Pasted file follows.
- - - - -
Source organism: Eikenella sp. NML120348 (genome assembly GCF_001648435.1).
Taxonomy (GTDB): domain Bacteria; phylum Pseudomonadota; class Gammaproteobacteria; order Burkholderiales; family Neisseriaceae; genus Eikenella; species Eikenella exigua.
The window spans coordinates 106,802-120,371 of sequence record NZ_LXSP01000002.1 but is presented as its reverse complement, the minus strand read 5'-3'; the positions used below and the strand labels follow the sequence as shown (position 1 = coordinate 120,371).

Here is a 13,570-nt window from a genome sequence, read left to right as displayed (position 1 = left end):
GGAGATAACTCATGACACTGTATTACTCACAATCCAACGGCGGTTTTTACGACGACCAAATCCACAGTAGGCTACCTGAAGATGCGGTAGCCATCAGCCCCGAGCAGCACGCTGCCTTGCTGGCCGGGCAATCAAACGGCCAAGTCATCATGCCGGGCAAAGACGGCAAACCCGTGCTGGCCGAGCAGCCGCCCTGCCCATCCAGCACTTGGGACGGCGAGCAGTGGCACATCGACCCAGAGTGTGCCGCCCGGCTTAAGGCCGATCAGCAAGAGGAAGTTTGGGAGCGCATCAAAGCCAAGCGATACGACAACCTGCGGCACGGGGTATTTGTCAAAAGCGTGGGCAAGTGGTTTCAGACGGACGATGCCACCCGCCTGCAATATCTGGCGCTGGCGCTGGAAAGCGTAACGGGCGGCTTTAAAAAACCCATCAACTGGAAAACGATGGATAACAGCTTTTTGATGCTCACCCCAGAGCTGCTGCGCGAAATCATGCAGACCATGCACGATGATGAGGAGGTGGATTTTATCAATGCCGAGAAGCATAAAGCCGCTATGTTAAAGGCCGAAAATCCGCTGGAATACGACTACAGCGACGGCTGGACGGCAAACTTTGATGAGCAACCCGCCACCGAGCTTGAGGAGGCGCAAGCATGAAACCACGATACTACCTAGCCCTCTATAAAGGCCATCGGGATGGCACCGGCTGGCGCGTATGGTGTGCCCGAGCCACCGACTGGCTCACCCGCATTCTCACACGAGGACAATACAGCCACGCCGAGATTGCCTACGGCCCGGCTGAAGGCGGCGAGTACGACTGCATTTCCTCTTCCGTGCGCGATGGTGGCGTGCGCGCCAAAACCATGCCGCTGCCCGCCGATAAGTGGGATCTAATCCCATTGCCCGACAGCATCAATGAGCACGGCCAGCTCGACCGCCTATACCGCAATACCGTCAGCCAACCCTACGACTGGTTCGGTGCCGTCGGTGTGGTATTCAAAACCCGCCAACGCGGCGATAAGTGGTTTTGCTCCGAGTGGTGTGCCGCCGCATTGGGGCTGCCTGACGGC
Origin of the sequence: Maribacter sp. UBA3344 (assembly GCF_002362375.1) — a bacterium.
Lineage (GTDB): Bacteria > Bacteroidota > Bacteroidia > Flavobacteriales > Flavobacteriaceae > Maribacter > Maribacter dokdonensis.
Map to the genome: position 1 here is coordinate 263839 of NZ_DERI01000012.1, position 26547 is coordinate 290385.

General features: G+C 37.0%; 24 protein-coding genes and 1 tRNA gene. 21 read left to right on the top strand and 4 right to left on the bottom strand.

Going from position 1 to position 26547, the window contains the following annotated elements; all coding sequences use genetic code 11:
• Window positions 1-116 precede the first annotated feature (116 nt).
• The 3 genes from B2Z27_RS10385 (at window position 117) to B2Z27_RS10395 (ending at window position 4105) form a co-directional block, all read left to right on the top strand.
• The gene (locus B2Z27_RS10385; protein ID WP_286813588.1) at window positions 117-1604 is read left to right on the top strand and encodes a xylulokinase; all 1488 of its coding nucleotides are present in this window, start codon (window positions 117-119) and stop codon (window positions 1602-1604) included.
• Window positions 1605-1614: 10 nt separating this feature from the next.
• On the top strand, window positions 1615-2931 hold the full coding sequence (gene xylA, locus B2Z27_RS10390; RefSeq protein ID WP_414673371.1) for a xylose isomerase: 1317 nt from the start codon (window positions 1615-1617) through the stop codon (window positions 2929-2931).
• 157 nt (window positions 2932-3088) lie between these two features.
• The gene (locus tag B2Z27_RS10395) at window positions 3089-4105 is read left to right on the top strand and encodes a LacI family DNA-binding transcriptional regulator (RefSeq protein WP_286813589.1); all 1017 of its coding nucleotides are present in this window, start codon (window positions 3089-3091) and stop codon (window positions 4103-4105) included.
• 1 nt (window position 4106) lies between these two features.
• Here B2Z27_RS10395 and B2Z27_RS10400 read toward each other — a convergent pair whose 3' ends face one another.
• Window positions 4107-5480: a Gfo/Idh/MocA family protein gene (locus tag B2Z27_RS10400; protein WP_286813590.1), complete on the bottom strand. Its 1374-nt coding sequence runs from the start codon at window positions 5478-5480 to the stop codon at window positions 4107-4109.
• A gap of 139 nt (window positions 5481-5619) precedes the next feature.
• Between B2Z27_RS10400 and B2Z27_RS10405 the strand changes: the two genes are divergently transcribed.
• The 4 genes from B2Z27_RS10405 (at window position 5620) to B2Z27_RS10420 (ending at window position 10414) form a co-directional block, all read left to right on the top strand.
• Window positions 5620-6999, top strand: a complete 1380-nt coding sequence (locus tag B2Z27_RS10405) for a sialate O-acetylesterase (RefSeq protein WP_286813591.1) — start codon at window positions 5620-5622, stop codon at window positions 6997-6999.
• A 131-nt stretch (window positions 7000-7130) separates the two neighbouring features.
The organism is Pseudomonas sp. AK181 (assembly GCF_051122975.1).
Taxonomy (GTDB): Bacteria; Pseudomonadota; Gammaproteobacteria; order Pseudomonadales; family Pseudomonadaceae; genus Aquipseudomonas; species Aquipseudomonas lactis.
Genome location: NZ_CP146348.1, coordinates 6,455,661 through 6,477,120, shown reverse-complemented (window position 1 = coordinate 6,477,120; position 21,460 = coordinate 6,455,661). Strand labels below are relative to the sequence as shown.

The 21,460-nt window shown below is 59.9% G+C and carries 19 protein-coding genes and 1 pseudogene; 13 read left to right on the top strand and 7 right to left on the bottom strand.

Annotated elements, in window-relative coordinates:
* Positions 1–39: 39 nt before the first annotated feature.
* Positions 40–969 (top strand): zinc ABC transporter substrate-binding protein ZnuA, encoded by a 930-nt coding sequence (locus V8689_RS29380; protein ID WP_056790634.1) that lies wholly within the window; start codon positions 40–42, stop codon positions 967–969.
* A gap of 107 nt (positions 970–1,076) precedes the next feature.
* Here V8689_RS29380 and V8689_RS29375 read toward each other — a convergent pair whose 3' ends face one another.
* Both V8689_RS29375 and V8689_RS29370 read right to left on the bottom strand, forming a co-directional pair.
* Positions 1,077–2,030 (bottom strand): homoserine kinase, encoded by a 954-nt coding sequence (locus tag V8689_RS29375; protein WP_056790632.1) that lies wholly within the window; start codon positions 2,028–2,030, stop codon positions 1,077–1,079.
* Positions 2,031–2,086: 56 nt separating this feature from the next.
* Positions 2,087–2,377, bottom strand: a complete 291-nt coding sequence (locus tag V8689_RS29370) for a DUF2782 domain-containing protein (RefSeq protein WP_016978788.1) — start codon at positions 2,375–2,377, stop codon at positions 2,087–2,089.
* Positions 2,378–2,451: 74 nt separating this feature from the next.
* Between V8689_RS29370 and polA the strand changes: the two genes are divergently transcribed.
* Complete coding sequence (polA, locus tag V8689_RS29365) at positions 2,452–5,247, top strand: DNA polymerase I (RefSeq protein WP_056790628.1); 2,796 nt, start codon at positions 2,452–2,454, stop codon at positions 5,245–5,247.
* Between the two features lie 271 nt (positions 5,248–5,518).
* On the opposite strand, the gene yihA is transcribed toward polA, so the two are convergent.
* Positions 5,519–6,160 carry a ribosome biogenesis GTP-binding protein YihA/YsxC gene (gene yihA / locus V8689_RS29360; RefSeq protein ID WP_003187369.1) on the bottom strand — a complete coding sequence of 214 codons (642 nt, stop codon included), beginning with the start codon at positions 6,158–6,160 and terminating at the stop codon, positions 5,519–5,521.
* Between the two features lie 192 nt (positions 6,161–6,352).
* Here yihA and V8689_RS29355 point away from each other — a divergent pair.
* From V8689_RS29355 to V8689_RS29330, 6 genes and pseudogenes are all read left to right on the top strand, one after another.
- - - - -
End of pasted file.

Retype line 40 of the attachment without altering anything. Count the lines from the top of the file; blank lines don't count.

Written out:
* Between V8689_RS29370 and polA the strand changes: the two genes are divergently transcribed.